Marathon FTvirtual Server 6.1.2 review
To test fault tolerance, we mapped the virtual disk to another Windows Server 2003 system and ran Iometer on it, configured for continuous read operations. To simulate a complete CoServer failure, we simply powered one off from the front panel. The Manager utility changed to reflect the loss of a server, but Iometer didn’t bat an eyelid and continued unabated. However, we did see the effects of lockstepping; as now this wasn’t being performed, Iometer reported an increase in read performance of around 15 per cent for the virtual disk. We also set up web and FTP services on the virtual server and fired a copy of a 700MB file to an XP client on the LAN. We simulated the same system failure and watched the FTP transfer complete without any problems. In both cases, when the second CoServer was powered up the disk mirrors automatically resynchronised and fault tolerance was restored without any user intervention.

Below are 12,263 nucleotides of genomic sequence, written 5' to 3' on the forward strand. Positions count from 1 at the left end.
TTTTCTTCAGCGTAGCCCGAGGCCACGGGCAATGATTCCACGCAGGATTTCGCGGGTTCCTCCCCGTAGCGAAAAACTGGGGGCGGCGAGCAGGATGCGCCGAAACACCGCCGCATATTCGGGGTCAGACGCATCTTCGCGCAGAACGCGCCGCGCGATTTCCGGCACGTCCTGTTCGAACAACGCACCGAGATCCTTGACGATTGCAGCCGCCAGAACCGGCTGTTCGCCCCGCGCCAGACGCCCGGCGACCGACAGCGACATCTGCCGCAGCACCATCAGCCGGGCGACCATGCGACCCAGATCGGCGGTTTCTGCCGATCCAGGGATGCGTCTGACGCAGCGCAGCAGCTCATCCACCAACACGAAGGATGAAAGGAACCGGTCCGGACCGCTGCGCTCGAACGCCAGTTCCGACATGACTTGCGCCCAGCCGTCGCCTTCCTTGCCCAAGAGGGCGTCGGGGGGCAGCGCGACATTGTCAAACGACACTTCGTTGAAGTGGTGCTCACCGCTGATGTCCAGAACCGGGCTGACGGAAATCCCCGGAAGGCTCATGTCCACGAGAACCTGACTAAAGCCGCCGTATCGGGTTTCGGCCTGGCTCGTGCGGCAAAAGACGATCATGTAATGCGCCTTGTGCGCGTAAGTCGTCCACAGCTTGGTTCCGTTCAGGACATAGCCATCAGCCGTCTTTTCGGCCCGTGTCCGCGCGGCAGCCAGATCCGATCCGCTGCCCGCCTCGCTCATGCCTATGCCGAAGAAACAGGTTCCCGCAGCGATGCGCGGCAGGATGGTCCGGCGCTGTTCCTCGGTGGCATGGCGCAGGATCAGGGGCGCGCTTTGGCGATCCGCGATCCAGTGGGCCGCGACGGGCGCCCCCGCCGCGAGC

We’re impressed with Marathon’s FTvirtual Server. It performed well in the lab and clearly doesn’t need a huge amount of support resources to manage and maintain. Alerting facilities need to be improved, but otherwise this would make an ideal option for smaller businesses or enterprises looking for fault tolerance at a reasonable price.